ReligionNewsBlog.com, July 26, 2003
- ReligionNewsBlog.com, July 26, 2003
July 26, 2003
[Islam] Challenging the Quran
Luxenberga pseudonymis one of a small but growing group of scholars, most of
them working in non-Muslim countries, studying the language and history of the
Quran. When his new book is published this fall, its likely to be the most
far-reaching scholarly commentary on the Qurans early genesis, taking this
infant discipline far into unchartedand highly controversialterritory. Thats
because Islamic orthodoxy considers the holy book to be the verbatim revelation
of Allah, speaking to his prophet, Muhammad, through the Angel Gabriel, in
Arabic. Therefore, critical study of Gods undiluted word has been off-limits in
much of the Islamic world. (For the same reason, translations of the Quran are
never considered authentic.) Islamic scholars who have dared ignore this taboo
have often found themselves labeled heretics and targeted with death threats and
violence. Luxenberg, a professor of Semitic languages at one of Germanys
leading universities, has chosen to remain anonymous because he fears a fatwa by
enraged Islamic extremists.
[Hate Groups : Scientology] L. Ron Hubbard-inspired teacher training center
opens in county
In a multimillion-dollar complex overlooking the Mississippi River, a company
called Applied Scholastics International has opened its national headquarters -
a training center for teachers, tutors and business trainers.
The center uses methods developed by L. Ron Hubbard, the late science fiction
writer and founder of Scientology.
Scot Danforth, who oversees teacher education for the University of Missouri at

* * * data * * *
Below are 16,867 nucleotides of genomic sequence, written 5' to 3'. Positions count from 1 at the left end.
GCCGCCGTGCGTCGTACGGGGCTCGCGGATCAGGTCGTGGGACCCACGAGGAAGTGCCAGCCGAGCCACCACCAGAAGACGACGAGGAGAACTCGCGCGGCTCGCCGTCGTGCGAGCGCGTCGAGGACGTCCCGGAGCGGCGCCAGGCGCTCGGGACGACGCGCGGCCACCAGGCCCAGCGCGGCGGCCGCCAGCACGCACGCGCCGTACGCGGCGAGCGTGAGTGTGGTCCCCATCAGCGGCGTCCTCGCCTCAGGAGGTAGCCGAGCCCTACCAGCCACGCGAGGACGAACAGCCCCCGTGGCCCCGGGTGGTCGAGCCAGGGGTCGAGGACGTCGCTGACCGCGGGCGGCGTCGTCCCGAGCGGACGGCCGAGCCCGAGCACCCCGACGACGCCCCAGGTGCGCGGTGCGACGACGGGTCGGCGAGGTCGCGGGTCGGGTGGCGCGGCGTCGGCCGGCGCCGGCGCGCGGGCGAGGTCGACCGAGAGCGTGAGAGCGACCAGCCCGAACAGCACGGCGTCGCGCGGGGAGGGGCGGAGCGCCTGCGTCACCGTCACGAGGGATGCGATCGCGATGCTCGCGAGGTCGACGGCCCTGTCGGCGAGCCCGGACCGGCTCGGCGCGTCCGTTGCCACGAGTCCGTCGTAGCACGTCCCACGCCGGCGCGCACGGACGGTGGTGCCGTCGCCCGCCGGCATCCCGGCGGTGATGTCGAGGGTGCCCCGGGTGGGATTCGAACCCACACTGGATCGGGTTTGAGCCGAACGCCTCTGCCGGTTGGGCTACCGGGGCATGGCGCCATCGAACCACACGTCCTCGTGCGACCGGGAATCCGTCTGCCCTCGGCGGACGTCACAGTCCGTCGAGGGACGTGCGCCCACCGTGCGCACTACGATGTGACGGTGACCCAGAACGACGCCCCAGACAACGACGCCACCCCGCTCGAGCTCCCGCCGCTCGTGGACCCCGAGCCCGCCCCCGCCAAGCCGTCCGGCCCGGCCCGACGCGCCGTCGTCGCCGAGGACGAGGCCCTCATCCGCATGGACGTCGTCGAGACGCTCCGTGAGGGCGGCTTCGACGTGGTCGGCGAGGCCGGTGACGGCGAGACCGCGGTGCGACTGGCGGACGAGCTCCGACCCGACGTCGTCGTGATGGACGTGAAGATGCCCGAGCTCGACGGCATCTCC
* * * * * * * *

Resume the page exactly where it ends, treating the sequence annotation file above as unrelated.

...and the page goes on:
St. Louis, said he searched a database of four decades of published educational
research and could find no study on L. Ron Hubbard's instructional techniques.
"In my opinion, they are involved in the worst kind of deception. They make
grandiose claims about the effectiveness of their methods and materials ... with
data that has never been published in a legitimate educational research
journal," he said.
NOTE: See Scientology v. Education <http://studytech.org/home.php>, a site that
examines the cult's front groups and their claims.
[Yezidis] Faith that preceded Abraham goes its own way in Kurdistan
Scholars believe that the Yezidis' strange and ancient religion is one of the
last surviving offshoots of a faith even older then Judaism or Zoroastrianism,
which it heavily influenced.
Known as "the cult of the angels", this early Indo-European faith held that
there was only one God but that he created seven angels to serve him. Chief
among these, for Yezidis, is the angel who disobeyed his maker: the fallen
[Kingston Clan] Polygamist arrested on incest charge on Pioneer Day
A member of the polygamous Kingston clan sought on an incest charge was arrested
at a Pioneer Day family gathering, investigators said.
The incest charge stems from Kingston's alleged 1995 marriage to his
first-cousin LuAnn Kingston when she was 15 and he was 24. After five years,
during which time two daughters were born, LuAnn Kingston left the marriage and
asked the state to prosecute.
She said it took over a year for her to get the courage to meet with prosecutors
after leaving Jeremy Kingston.
[Christianity] Catholic, traditional Protestant writers criticize 'Left Behind'
Some Roman Catholics and conservative Protestants are attempting a counterattack
against those fabulously popular "Left Behind" novels with plots depicting the
End Times that will occur in the near future.
The Catholic bishops of Illinois, the state where the novels' publisher,
Tyndale, is based, charge that the novels are "anti-Catholic in content and
form" because the scenario unfairly depicts a future pope who establishes a
false liberal religion linked with the Antichrist.